Jai Bhim Inspires Youth to Do Law

A Shrawan wants to become a lawyer so he could bring justice to sexual abuse victims.
Many youngsters want to study law after watching Actor Suriya’s super-hit OTT film Jai Bhim in which he dons the role of a lawyer. 
At Perungulathur, outside Chennai,  A Shrawan, a commerce student who finished class XII recently has made up his mind to join a law college to pursue law. Though he liked law, it was only after he and his friends  watched the heart wrenching film together,  he decided law is his calling. He told tellmystory.in “I want to work to help the sexually abused get justice. Every now and then we see a hashtag for justice. I want to stop this. They are punished for no fault of them. I want to help them come out of it”.
Sharanya an MBA aspirant wants to turn marginalised communities employable by skilling them.

Not far way his friend Sharanya Sathyanarayanan a class XII student wants to become an MBA. She’s already working on an app to provide employment opportunity  for  the less privileged. After watching Jai Bhim she has decided that she would use her expertise to  uplift marginalised sections in the years to come, she says.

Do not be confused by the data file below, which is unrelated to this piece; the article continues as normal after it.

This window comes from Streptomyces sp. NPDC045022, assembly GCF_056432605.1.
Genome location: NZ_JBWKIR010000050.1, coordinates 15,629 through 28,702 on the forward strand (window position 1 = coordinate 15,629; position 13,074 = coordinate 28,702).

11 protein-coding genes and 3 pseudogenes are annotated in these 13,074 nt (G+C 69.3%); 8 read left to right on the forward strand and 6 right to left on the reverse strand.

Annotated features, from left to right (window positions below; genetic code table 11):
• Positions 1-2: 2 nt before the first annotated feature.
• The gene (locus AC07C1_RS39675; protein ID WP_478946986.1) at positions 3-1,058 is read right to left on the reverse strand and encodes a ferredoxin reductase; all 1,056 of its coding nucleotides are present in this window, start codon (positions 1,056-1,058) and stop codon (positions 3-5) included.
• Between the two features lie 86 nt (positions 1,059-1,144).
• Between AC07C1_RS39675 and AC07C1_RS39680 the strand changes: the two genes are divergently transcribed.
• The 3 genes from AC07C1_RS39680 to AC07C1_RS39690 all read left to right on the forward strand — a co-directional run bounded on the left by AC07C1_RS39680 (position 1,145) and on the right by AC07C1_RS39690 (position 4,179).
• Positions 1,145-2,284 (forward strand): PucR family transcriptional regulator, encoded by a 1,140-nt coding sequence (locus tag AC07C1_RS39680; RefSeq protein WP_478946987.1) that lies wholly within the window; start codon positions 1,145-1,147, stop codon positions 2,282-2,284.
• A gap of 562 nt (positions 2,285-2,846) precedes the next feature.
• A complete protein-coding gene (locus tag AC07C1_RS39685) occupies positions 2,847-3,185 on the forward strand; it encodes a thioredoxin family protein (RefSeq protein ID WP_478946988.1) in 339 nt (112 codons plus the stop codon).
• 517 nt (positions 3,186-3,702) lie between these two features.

Jai Bhim's real hero, Justice K Chandru (Retired) is happy many are inspired to use law as a weapon, fighting for the oppressed".
 Jai Bhim tells the story of a powerful  legal battle retired judge Justice K Chandru had waged as a lawyer 29 years ago to get justice to a tribal woman who’s husband died  of torture in police custody. 
Behind Justice Chandru’s office too the former judge says “a few students in class XII have decided to go to law school”. In Delhi, he adds a few  final year law  students specialising in corporate lawyering want to switch to become “litigation strategiests”.
Calling this a welcome “attitudinal change” the real hero of the film says “many are inspired to use law as a weapon, fighting  for the oppressed”. 
During his years as a lawyer the former Judge had taken up 16 cases of police atrocity and this experience he says helped  him later as a Judge to expedite  justice to 60 such cases including rights violations in prisons. He explains “What took 9 months to get justice for Parvathy when I was a lawyer, in my court it took just three weeks”. 

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